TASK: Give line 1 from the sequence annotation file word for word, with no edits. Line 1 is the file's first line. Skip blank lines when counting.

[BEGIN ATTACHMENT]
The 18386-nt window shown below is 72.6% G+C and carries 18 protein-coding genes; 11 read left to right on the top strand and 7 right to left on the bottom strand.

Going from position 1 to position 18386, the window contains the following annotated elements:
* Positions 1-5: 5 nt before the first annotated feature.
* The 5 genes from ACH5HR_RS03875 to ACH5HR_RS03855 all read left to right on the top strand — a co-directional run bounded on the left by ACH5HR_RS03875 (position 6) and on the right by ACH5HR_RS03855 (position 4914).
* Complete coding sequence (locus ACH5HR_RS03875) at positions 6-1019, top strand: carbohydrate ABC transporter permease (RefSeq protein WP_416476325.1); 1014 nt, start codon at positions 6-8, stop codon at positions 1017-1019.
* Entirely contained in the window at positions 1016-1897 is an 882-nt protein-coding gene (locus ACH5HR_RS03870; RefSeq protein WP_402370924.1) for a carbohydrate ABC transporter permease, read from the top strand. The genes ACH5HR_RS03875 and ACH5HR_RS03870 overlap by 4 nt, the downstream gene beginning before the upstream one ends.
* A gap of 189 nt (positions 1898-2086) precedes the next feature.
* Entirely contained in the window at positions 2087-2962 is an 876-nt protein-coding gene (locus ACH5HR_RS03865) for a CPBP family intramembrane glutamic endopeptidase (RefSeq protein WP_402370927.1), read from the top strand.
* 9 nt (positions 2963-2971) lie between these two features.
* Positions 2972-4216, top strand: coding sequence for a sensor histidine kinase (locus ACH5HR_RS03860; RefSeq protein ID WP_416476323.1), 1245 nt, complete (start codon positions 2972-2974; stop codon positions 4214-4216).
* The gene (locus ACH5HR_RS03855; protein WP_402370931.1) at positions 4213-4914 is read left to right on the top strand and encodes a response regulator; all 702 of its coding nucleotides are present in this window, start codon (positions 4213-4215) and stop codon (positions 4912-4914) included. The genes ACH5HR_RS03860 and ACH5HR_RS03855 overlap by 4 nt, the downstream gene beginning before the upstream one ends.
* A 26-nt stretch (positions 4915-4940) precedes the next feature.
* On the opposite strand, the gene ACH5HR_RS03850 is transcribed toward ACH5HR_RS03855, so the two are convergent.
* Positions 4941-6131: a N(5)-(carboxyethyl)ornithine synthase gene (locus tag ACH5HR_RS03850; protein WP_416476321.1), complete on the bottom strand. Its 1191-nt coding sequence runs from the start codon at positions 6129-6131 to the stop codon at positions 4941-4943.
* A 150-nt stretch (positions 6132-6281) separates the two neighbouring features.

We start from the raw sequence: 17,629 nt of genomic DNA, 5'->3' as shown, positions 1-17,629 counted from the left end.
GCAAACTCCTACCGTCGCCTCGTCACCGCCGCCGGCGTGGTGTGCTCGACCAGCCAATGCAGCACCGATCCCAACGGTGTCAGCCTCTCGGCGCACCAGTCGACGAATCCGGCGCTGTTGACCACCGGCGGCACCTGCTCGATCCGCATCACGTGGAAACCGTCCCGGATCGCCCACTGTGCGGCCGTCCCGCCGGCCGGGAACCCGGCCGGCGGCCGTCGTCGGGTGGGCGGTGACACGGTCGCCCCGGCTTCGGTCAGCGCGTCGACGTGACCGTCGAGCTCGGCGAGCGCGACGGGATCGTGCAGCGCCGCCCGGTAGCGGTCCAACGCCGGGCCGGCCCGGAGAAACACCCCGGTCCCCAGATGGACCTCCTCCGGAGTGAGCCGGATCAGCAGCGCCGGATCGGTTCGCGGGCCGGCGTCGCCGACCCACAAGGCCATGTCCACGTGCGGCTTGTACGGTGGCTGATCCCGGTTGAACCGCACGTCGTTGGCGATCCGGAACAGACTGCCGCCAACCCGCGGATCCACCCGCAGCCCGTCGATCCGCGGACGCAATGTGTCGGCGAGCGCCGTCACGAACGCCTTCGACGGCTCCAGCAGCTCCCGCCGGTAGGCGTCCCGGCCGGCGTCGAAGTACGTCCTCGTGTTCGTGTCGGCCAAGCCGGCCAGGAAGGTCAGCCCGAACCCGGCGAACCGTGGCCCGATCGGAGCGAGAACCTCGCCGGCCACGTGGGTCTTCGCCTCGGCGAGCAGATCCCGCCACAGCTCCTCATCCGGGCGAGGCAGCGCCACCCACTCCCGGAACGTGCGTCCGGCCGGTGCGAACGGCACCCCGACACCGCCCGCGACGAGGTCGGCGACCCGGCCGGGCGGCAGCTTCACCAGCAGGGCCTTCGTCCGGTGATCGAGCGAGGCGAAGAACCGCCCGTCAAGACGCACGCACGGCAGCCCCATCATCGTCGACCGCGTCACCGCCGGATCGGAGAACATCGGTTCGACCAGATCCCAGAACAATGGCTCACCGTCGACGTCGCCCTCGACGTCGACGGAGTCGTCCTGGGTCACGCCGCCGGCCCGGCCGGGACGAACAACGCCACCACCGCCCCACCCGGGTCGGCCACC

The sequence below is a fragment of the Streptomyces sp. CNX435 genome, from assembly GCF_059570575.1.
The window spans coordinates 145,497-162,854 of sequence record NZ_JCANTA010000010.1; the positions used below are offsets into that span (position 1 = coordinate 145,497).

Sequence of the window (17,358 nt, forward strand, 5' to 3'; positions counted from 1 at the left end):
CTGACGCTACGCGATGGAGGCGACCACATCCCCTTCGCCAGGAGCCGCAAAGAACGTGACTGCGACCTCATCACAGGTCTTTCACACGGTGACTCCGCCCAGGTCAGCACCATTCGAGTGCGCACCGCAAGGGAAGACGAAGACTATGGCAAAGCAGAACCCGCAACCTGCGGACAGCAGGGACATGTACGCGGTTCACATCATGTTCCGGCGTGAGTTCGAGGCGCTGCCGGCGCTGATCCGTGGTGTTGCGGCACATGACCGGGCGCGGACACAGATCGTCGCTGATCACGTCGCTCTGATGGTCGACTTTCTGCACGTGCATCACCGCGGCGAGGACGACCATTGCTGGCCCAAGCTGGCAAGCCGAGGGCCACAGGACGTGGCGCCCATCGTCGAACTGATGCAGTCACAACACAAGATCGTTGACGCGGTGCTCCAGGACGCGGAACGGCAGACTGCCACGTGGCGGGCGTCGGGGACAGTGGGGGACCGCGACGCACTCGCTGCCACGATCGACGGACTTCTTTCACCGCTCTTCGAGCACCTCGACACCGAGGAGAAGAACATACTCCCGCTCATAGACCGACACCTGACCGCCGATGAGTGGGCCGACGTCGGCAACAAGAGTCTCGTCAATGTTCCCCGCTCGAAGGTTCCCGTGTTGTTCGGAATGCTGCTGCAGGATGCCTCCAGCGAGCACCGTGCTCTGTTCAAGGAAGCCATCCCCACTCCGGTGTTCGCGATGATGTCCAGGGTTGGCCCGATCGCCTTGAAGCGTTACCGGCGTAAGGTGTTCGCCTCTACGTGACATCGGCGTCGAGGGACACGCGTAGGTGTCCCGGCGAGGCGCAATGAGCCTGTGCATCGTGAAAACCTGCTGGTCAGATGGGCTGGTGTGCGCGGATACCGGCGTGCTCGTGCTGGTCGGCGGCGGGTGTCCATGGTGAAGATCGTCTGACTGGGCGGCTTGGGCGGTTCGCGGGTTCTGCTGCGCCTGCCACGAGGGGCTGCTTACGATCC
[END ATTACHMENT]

The 18386-nt window shown below is 72.6% G+C and carries 18 protein-coding genes; 11 read left to right on the top strand and 7 right to left on the bottom strand.